A prospective pilot study of the effect on catecholamines of mindfulness training vs pharmacological prophylaxis in patients with chronic migraine and medication overuse headache

Licia Grazzi, Alberto Raggi, Domenico D’Amico, Emanuela Sansone, Matilde Leonardi, Frank Andrasik, Antonina Gucciardi, Davide Guido, Giovanni D’Andrea

Research output: Contribution to journalArticle

4 Citations (Scopus)

Abstract

Aim: To address whether, in patients with chronic migraine and medication overuse headache, mindfulness-based treatment is associated with changes in plasma levels of catecholamines and elusive amines that are similar to those observed in patients undergoing pharmacological prophylaxis. Methods: In this non-randomized, clinic-based effectiveness study, patients aged 18–65, with a history of chronic migraine ≥ 10 years and overuse of triptans or non-steroidal anti-inflammatory drugs ≥ 5 years, were enrolled. Upon completion of a structured withdrawal program, patients received either pharmacological prophylaxis or six weekly sessions of mindfulness-based treatment and were followed for 12 months. Daily headache diaries were used to record headache frequency and medication intake; catecholamines (noradrenaline, epinephrine and dopamine) and levels of elusive amines were assayed from poor platelet plasma. Results: Complete follow-up data were available for 15 patients in the pharmacological prophylaxis-group (14 females, average age 44.1) and 14 in the mindfulness treatment-group (all females, average age 46.4), and all variables were comparable between groups at baseline. At 12 months, significant improvement (p <.001) was found in the pharmacological prophylaxis group for headache frequency and medication intake (by 51% and 48.7%, respectively), noradrenaline, epinephrine and dopamine (by 98.7%, 120.8% and 501.9%, respectively); patients in the mindfulness treatment-group performed similarly. For elusive amines, no longitudinal changes were found. Conclusions: The similar improvement trends observed in the two groups of patients further support the utility of mindfulness-based treatment in migraine care, and reinforce the hypothesis that alteration and normalization of tyrosine metabolism are implicated in migraine chronification and in remission of chronic migraine.

Original languageEnglish
JournalCephalalgia
DOIs
Publication statusAccepted/In press - Jan 1 2018

Fingerprint

Secondary Headache Disorders
Mindfulness
Migraine Disorders
Catecholamines
Prospective Studies
Pharmacology
Amines
Headache
Epinephrine
Dopamine
Norepinephrine
Tryptamines
Therapeutics
Tyrosine
Anti-Inflammatory Agents
Blood Platelets

Keywords

  • catecholamines
  • Chronic migraine
  • generalized estimating equation (GEE) models
  • mindfulness
  • pharmacological prophylaxis

ASJC Scopus subject areas

  • Clinical Neurology

Cite this

A prospective pilot study of the effect on catecholamines of mindfulness training vs pharmacological prophylaxis in patients with chronic migraine and medication overuse headache. / Grazzi, Licia; Raggi, Alberto; D’Amico, Domenico; Sansone, Emanuela; Leonardi, Matilde; Andrasik, Frank; Gucciardi, Antonina; Guido, Davide; D’Andrea, Giovanni.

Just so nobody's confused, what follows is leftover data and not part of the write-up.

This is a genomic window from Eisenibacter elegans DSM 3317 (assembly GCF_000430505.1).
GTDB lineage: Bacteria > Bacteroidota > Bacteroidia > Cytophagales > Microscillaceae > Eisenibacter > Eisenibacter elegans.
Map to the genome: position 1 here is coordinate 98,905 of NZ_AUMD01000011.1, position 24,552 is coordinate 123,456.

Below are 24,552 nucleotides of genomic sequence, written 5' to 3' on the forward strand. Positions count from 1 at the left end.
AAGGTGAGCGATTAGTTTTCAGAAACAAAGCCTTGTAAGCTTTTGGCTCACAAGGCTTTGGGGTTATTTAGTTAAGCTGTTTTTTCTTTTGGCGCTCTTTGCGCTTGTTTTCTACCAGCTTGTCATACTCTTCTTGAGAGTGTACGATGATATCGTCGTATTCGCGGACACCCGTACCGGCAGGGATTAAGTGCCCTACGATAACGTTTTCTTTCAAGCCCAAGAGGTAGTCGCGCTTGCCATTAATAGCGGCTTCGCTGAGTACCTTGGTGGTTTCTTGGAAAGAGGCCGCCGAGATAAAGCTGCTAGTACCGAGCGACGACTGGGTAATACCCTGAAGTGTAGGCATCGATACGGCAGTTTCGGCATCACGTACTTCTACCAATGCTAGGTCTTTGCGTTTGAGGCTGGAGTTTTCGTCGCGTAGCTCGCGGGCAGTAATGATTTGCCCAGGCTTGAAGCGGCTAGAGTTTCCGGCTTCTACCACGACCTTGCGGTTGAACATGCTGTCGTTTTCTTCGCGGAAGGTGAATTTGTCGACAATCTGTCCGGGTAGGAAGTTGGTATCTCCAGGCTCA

In: Cephalalgia, 01.01.2018.

Research output: Contribution to journalArticle

Grazzi, Licia ; Raggi, Alberto ; D’Amico, Domenico ; Sansone, Emanuela ; Leonardi, Matilde ; Andrasik, Frank ; Gucciardi, Antonina ; Guido, Davide ; D’Andrea, Giovanni. / A prospective pilot study of the effect on catecholamines of mindfulness training vs pharmacological prophylaxis in patients with chronic migraine and medication overuse headache. In: Cephalalgia. 2018.
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abstract = "Aim: To address whether, in patients with chronic migraine and medication overuse headache, mindfulness-based treatment is associated with changes in plasma levels of catecholamines and elusive amines that are similar to those observed in patients undergoing pharmacological prophylaxis. Methods: In this non-randomized, clinic-based effectiveness study, patients aged 18–65, with a history of chronic migraine ≥ 10 years and overuse of triptans or non-steroidal anti-inflammatory drugs ≥ 5 years, were enrolled. Upon completion of a structured withdrawal program, patients received either pharmacological prophylaxis or six weekly sessions of mindfulness-based treatment and were followed for 12 months. Daily headache diaries were used to record headache frequency and medication intake; catecholamines (noradrenaline, epinephrine and dopamine) and levels of elusive amines were assayed from poor platelet plasma. Results: Complete follow-up data were available for 15 patients in the pharmacological prophylaxis-group (14 females, average age 44.1) and 14 in the mindfulness treatment-group (all females, average age 46.4), and all variables were comparable between groups at baseline. At 12 months, significant improvement (p <.001) was found in the pharmacological prophylaxis group for headache frequency and medication intake (by 51{\%} and 48.7{\%}, respectively), noradrenaline, epinephrine and dopamine (by 98.7{\%}, 120.8{\%} and 501.9{\%}, respectively); patients in the mindfulness treatment-group performed similarly. For elusive amines, no longitudinal changes were found. Conclusions: The similar improvement trends observed in the two groups of patients further support the utility of mindfulness-based treatment in migraine care, and reinforce the hypothesis that alteration and normalization of tyrosine metabolism are implicated in migraine chronification and in remission of chronic migraine.",
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AU - Leonardi, Matilde

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